Add to Playlist
Watch Later Added
  • Actions
  • About This Video
This animation shows the approximate true position of NASA's Curiosity rover on Mars. A 3-D virtual model of Curiosity is shown inside Gale Crater, near Mount Sharp, Curiosity's ultimate destination. Like any wise hiker heading out on a trip, Curiosity will do a self-check to make sure her tools are working before she makes her way to the foot of Mount Sharp. This animation is derived from a virtual rover experience where the public can be an explorer and follow in Curiosity's journey day by day. Using the Unity game engine plug-in, the public can see what Curiosity is up to and follow in her footsteps as she explores. Related release "NASA's Curiosity Rover Caught in the Act of Landing": http://www.jpl.nasa.gov/news/news.php?release=2012-232. Release Date: 6 August 2012 Credit: NASA JPL Jet Propulsion Laboratory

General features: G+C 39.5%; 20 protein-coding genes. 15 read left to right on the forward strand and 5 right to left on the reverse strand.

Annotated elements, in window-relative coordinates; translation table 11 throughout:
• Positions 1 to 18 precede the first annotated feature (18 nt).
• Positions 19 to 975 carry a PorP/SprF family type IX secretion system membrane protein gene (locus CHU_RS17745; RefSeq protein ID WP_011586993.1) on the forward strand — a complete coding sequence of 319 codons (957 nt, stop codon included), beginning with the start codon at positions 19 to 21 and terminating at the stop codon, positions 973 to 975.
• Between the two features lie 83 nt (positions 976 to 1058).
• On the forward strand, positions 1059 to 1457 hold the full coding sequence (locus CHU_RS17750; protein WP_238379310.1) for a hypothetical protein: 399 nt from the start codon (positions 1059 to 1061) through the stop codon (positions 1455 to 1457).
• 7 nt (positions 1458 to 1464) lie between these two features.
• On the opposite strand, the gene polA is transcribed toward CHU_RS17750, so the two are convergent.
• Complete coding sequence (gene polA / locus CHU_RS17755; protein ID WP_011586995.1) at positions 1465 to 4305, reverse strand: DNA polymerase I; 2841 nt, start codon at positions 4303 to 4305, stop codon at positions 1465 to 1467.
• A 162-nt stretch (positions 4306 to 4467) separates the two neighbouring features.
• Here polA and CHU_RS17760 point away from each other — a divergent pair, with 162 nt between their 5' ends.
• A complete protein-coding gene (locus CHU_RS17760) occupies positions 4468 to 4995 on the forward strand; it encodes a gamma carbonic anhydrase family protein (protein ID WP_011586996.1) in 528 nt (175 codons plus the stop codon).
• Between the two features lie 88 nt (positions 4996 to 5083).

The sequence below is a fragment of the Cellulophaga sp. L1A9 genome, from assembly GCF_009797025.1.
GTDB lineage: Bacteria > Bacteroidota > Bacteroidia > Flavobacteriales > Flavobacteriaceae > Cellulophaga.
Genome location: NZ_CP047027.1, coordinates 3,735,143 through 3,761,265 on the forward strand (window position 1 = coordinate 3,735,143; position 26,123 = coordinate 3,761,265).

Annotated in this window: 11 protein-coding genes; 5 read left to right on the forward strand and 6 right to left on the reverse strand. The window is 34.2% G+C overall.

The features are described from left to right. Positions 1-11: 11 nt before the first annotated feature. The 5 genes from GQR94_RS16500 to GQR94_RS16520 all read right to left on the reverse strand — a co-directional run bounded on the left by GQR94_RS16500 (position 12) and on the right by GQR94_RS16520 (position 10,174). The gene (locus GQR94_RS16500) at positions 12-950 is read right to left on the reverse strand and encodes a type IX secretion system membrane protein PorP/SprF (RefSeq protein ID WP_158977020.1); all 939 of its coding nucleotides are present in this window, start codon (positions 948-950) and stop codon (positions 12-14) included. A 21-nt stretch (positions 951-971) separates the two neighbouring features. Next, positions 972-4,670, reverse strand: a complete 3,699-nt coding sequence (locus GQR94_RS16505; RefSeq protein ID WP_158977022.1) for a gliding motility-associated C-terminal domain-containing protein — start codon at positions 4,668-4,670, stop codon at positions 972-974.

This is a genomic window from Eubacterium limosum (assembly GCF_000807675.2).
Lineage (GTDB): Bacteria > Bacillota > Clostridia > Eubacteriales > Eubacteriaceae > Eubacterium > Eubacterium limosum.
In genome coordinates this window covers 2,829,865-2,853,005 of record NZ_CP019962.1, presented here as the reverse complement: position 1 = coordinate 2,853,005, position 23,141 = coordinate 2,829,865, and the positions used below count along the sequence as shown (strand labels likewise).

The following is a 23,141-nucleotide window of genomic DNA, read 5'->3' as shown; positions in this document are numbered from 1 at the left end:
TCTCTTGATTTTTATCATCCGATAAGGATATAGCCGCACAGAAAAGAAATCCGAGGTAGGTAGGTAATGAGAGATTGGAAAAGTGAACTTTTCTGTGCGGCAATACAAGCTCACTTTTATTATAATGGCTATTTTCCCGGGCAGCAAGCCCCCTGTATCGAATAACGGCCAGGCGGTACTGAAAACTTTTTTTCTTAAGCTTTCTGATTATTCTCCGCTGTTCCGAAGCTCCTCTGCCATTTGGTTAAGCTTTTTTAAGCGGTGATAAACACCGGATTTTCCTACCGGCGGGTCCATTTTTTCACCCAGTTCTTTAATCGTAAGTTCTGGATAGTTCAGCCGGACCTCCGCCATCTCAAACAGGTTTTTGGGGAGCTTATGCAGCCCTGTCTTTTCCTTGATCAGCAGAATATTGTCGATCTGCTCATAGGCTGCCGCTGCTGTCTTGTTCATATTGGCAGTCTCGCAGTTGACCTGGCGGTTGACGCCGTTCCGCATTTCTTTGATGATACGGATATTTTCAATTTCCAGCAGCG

01:22
Add to Playlist
Watch Later Added
  • Key Facts
  • Actions
  • About This Video
  • 1 0:12

    NASA drilled on an area of Mars known as the "John Klein" site.

    Share Fact
  • 2 1:00

    The color inside the rock is different than the famous "red" color on Mars' surface.

    Share Fact
NASA's Curiosity drills for first sample from inside a rock on Mars
This video has a Smart Meme VIEW MEME
02:40
Add to Playlist
Watch Later Added
  • Actions
  • About This Video
NASA's Curiosity is the biggest robot explorer ever to rove Mars. How do you power something like that?